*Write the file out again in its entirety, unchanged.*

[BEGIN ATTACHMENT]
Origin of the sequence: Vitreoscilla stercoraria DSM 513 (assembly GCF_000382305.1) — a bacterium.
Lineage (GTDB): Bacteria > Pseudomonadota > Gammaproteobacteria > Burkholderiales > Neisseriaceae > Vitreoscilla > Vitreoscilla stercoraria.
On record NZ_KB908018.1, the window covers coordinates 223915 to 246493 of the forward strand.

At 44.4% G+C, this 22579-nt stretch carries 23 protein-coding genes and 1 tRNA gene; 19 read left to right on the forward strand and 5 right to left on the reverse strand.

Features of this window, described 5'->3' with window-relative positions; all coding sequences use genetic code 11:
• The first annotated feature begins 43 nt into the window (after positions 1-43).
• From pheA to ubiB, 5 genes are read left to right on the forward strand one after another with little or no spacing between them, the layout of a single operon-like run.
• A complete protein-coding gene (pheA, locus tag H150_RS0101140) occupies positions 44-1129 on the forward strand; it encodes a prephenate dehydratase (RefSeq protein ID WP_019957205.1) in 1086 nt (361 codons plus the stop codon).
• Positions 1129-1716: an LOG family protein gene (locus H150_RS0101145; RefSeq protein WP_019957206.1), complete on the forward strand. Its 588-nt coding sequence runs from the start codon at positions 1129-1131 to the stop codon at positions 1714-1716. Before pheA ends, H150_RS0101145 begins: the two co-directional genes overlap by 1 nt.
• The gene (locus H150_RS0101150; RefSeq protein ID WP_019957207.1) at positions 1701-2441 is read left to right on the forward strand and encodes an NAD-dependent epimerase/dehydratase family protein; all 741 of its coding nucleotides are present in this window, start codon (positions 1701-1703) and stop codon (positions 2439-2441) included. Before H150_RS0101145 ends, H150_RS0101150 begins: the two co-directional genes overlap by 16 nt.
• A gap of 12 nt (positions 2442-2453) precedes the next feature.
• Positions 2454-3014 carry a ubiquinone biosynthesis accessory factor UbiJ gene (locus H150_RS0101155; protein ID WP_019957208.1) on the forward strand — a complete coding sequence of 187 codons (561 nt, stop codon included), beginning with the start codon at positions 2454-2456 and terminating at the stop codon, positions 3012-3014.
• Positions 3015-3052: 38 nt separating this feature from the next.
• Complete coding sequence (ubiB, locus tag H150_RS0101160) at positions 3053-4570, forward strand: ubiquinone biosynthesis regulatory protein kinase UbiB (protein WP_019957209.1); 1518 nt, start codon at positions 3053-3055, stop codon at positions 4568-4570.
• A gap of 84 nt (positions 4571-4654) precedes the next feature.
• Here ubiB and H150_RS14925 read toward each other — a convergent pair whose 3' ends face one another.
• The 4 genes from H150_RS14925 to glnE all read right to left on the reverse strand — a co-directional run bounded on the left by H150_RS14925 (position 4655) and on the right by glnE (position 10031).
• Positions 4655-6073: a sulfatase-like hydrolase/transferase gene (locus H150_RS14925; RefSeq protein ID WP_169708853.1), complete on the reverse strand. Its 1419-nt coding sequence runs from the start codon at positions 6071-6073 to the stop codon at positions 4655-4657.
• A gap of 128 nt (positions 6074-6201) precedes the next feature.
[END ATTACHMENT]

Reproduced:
Origin of the sequence: Vitreoscilla stercoraria DSM 513 (assembly GCF_000382305.1) — a bacterium.
Lineage (GTDB): Bacteria > Pseudomonadota > Gammaproteobacteria > Burkholderiales > Neisseriaceae > Vitreoscilla > Vitreoscilla stercoraria.
On record NZ_KB908018.1, the window covers coordinates 223915 to 246493 of the forward strand.

At 44.4% G+C, this 22579-nt stretch carries 23 protein-coding genes and 1 tRNA gene; 19 read left to right on the forward strand and 5 right to left on the reverse strand.

Features of this window, described 5'->3' with window-relative positions; all coding sequences use genetic code 11:
• The first annotated feature begins 43 nt into the window (after positions 1-43).
• From pheA to ubiB, 5 genes are read left to right on the forward strand one after another with little or no spacing between them, the layout of a single operon-like run.
• A complete protein-coding gene (pheA, locus tag H150_RS0101140) occupies positions 44-1129 on the forward strand; it encodes a prephenate dehydratase (RefSeq protein ID WP_019957205.1) in 1086 nt (361 codons plus the stop codon).
• Positions 1129-1716: an LOG family protein gene (locus H150_RS0101145; RefSeq protein WP_019957206.1), complete on the forward strand. Its 588-nt coding sequence runs from the start codon at positions 1129-1131 to the stop codon at positions 1714-1716. Before pheA ends, H150_RS0101145 begins: the two co-directional genes overlap by 1 nt.
• The gene (locus H150_RS0101150; RefSeq protein ID WP_019957207.1) at positions 1701-2441 is read left to right on the forward strand and encodes an NAD-dependent epimerase/dehydratase family protein; all 741 of its coding nucleotides are present in this window, start codon (positions 1701-1703) and stop codon (positions 2439-2441) included. Before H150_RS0101145 ends, H150_RS0101150 begins: the two co-directional genes overlap by 16 nt.
• A gap of 12 nt (positions 2442-2453) precedes the next feature.
• Positions 2454-3014 carry a ubiquinone biosynthesis accessory factor UbiJ gene (locus H150_RS0101155; protein ID WP_019957208.1) on the forward strand — a complete coding sequence of 187 codons (561 nt, stop codon included), beginning with the start codon at positions 2454-2456 and terminating at the stop codon, positions 3012-3014.
• Positions 3015-3052: 38 nt separating this feature from the next.
• Complete coding sequence (ubiB, locus tag H150_RS0101160) at positions 3053-4570, forward strand: ubiquinone biosynthesis regulatory protein kinase UbiB (protein WP_019957209.1); 1518 nt, start codon at positions 3053-3055, stop codon at positions 4568-4570.
• A gap of 84 nt (positions 4571-4654) precedes the next feature.
• Here ubiB and H150_RS14925 read toward each other — a convergent pair whose 3' ends face one another.
• The 4 genes from H150_RS14925 to glnE all read right to left on the reverse strand — a co-directional run bounded on the left by H150_RS14925 (position 4655) and on the right by glnE (position 10031).
• Positions 4655-6073: a sulfatase-like hydrolase/transferase gene (locus H150_RS14925; RefSeq protein ID WP_169708853.1), complete on the reverse strand. Its 1419-nt coding sequence runs from the start codon at positions 6071-6073 to the stop codon at positions 4655-4657.
• A gap of 128 nt (positions 6074-6201) precedes the next feature.